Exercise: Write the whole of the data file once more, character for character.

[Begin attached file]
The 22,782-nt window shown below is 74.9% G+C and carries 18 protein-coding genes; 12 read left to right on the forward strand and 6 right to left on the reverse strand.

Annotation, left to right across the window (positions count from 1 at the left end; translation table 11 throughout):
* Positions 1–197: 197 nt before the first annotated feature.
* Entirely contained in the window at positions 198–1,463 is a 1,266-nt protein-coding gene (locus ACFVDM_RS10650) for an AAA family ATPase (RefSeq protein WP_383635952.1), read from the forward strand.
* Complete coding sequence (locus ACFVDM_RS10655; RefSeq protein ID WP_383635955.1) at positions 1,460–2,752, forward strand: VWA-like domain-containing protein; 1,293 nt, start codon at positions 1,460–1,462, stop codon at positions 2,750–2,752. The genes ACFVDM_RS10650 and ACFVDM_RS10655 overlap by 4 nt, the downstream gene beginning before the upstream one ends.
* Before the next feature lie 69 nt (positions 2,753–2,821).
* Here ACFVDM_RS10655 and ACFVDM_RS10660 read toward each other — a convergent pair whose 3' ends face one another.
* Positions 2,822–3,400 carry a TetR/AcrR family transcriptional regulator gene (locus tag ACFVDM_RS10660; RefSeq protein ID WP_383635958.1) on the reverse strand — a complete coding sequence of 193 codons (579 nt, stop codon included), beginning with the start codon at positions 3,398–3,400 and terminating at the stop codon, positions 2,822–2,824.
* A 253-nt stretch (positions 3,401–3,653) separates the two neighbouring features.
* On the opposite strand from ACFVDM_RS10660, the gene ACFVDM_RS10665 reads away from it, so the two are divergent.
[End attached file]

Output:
The 22,782-nt window shown below is 74.9% G+C and carries 18 protein-coding genes; 12 read left to right on the forward strand and 6 right to left on the reverse strand.

Annotation, left to right across the window (positions count from 1 at the left end; translation table 11 throughout):
* Positions 1–197: 197 nt before the first annotated feature.
* Entirely contained in the window at positions 198–1,463 is a 1,266-nt protein-coding gene (locus ACFVDM_RS10650) for an AAA family ATPase (RefSeq protein WP_383635952.1), read from the forward strand.
* Complete coding sequence (locus ACFVDM_RS10655; RefSeq protein ID WP_383635955.1) at positions 1,460–2,752, forward strand: VWA-like domain-containing protein; 1,293 nt, start codon at positions 1,460–1,462, stop codon at positions 2,750–2,752. The genes ACFVDM_RS10650 and ACFVDM_RS10655 overlap by 4 nt, the downstream gene beginning before the upstream one ends.
* Before the next feature lie 69 nt (positions 2,753–2,821).
* Here ACFVDM_RS10655 and ACFVDM_RS10660 read toward each other — a convergent pair whose 3' ends face one another.
* Positions 2,822–3,400 carry a TetR/AcrR family transcriptional regulator gene (locus tag ACFVDM_RS10660; RefSeq protein ID WP_383635958.1) on the reverse strand — a complete coding sequence of 193 codons (579 nt, stop codon included), beginning with the start codon at positions 3,398–3,400 and terminating at the stop codon, positions 2,822–2,824.
* A 253-nt stretch (positions 3,401–3,653) separates the two neighbouring features.
* On the opposite strand from ACFVDM_RS10660, the gene ACFVDM_RS10665 reads away from it, so the two are divergent.